The last time we tested the Raptor 140 RS testers said it was like seeing a big arena show featuring your favorite rock band from the 70's, and they didn't play any of their new crap—they played all the killer old stuff and sounded every bit as good! The Raptor 140 RS has been, and remains, the perfect Frontside boot, say testers--so why would you change it—and they haven't over the years, save some minor cosmetics and liner tweaks (now with a Liquid Fit liner). Otherwise returning unchanged this year from last, veteran testers comment that it's lasted so long in its current form that while other boots have gone too upright, its forward cuff angle is now a welcome, refreshingly aggressive throwback. And now that many other narrow boots have begun to feel like wides, putting on a (damn, that's tight) Raptor has become a breath of fit-tension fresh air.
The Raptor's fit remains straightforward—tight and right. Testers have always given it 1's and 2's--1 is true race boot tight--but they've also commented that there's enough shape built-in to house the common bony prominences and wider areas, but just barely. The liner is thin and dense, but padded just enough to separate bones from plastic and provide a well-wrapped and connected fit. The sense that the ski is not far from the foot is a common mention on test forms. The flex feel is a strong 130, so sure, 140 works, but the feel on the leg is accessible to good skiers—this isn't a World Cup race boot. Yes, testers mention some spots that'd need work for their particular hot spots (styloid process is a common one in the Raptor) but that's what a monoinjected polyurethane shell, cuff and a good ABB bootfitter are for. Lengthwise the Raptor 140 RS fits traditionally (i.e. not overly long), so if the other narrows seem to be growing of late, this will remind you how they’re supposed to fit.
The stance set-up is strong, meaning with a little extra oomph to the inside edge, and this, along with the beefy, solid-sole lower boot construction and a bolted cuff, creates monstrous leverage over the ski for sick-and-wrong trenching on-piste. Note that out of all its many tests two years ago, it maintained a perfect score for Edge Power and Stability. It's just as strong off-piste, but it's not forgiving of mistakes and is brutally transmissive of terrain hits back into the skeleton—so, highly skilled all-mountain skiers will be thrilled, but keep in mind a smooth surface is the Raptor's native habitat. Most testers find the fore-aft stance just right without the rear spoiler installed, which is the way the boot comes boxed. The Flex Performance tuning anchor for shell and cuff is designed to be drilled and pinned for an even stiffer flex rating—you won't need it, just make sure the one set-screw is tight and then fuggetabout it! Old school racers who've tried going wider and softer and hated it--well, come back home.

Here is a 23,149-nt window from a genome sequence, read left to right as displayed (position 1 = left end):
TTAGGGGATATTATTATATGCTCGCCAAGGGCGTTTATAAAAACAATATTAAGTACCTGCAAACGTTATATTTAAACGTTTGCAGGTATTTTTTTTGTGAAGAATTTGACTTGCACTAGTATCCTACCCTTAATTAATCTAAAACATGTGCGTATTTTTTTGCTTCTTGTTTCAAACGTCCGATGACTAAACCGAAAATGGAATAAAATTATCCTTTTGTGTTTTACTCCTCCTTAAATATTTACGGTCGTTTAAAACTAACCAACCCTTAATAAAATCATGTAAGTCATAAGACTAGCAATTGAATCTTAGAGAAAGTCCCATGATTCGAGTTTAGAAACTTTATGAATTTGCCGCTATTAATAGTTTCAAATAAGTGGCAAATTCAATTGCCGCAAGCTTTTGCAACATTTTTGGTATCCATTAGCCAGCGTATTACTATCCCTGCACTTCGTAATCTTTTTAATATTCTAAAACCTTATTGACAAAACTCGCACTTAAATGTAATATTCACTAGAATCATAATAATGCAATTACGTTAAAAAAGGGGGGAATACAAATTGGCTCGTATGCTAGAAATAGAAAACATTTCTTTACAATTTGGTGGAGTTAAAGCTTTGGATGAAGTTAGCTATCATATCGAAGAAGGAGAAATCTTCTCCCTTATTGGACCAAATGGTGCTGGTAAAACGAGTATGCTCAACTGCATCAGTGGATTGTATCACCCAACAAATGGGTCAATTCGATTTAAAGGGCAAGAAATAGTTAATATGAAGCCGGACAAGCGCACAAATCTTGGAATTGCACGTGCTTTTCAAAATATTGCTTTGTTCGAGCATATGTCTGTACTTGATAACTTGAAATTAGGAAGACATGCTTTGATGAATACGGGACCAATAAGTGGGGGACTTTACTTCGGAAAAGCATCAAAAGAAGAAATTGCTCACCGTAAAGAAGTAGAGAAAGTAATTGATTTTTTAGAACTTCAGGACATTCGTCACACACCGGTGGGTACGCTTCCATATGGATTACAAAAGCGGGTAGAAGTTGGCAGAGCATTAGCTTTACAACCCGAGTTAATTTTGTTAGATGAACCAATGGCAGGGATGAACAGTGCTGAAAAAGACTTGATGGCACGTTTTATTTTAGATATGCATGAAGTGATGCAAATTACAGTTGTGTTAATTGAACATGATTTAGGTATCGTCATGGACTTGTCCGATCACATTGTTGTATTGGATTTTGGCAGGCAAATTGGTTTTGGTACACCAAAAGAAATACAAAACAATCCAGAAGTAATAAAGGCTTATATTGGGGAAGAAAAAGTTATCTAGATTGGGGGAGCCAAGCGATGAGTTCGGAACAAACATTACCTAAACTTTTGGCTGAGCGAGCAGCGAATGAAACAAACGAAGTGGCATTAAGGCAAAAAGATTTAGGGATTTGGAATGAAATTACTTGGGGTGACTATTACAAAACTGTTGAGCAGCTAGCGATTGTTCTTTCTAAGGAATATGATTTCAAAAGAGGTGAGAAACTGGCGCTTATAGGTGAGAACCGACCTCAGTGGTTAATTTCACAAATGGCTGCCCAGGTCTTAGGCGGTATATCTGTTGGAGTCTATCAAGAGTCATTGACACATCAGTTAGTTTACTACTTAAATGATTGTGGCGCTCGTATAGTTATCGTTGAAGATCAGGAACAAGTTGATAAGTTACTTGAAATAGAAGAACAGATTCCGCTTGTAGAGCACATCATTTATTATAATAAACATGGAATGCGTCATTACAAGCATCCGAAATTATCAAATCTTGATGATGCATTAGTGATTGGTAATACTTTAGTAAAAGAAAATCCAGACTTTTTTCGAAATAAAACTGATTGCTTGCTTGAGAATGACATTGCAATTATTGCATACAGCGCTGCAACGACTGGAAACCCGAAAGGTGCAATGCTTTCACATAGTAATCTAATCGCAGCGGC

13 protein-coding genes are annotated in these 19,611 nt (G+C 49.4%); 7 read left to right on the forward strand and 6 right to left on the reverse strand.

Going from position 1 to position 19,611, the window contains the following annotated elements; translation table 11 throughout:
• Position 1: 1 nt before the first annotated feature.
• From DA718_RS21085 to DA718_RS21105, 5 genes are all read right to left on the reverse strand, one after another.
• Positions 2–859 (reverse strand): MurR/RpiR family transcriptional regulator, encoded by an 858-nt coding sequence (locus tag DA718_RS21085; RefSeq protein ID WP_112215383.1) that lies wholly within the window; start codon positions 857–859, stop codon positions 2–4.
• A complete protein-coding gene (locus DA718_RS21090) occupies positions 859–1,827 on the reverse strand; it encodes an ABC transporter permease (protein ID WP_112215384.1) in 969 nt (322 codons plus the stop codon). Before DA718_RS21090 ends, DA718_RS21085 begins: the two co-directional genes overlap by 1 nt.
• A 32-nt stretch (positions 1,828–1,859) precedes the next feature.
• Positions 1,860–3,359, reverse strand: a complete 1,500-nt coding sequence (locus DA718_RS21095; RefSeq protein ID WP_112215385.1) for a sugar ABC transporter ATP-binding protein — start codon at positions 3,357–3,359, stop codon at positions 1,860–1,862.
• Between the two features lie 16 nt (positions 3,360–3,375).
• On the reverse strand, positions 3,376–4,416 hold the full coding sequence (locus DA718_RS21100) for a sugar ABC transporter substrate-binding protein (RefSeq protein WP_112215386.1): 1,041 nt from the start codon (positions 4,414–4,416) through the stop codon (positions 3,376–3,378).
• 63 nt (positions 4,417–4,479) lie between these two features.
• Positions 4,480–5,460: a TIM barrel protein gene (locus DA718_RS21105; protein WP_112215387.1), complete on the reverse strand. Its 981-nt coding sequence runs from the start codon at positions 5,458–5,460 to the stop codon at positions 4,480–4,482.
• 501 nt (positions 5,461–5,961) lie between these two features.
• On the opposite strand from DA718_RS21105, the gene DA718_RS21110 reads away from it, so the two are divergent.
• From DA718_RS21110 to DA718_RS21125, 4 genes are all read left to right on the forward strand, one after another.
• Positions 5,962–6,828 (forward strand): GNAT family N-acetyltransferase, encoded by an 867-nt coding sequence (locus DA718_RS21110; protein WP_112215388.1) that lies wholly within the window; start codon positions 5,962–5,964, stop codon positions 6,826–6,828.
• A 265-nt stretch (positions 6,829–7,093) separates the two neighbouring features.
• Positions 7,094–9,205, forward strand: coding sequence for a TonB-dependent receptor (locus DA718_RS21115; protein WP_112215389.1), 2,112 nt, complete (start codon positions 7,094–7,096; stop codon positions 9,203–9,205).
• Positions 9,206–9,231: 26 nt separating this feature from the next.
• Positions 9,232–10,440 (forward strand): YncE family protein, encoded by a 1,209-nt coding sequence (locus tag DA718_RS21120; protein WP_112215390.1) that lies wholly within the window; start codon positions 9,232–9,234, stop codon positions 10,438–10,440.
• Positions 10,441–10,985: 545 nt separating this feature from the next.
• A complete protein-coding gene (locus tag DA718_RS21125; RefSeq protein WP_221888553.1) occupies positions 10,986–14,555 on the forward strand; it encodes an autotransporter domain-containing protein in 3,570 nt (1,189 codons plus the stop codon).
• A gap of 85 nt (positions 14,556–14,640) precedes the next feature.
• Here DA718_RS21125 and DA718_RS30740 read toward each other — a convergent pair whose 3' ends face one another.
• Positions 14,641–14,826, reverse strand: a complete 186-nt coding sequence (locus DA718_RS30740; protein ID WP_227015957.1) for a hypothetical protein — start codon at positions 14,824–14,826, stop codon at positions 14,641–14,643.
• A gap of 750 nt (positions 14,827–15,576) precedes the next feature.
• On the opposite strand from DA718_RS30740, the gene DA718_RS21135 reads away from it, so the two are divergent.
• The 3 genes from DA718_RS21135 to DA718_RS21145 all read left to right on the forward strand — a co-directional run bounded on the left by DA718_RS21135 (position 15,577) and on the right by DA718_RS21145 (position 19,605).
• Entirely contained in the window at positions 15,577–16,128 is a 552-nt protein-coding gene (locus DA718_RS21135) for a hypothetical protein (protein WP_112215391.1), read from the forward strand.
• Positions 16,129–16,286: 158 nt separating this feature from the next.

Testers like the Double Power Booster power strap that combines a Booster strap with a three-to-one mechanical advantage pulley for serious leg wrapping crankage and a snappy return to center. Dual-side cuff adjustment is a worthy amenity for fine-tuning edge angles, and the Spine Flex buckles wrap the radius of cuff and lower boot (and very few complaints about them from testers finally, they've pretty much given up). Not that you'll ever need it, but you could tighten up the heel and ankle pockets easily with the liner's Liquid Fit injection system.
“Surprisingly easy entrance for this flex and type of boot. Has a nicely balanced feel that likes to be pushed hard. Great option for the burly skier wanting solid power reserves. ” -- Neal Scholey
“Great blend of high fit tension and comfort--exceptional for a 140 flex race boot. Brilliant power out of the turn—perfect, no thought required, just go! Solid fore-aft feel and great combo of snakey smooth and powerful. ” -- Jim Schaffner
“Narrow last? Oh, yes! This favorite is still a top contender. Big power to the edge with very quick recovery and transition to next edge set. ” -- Jack Rafferty
“What's its worst aspect? White.” -- Jack Rafferty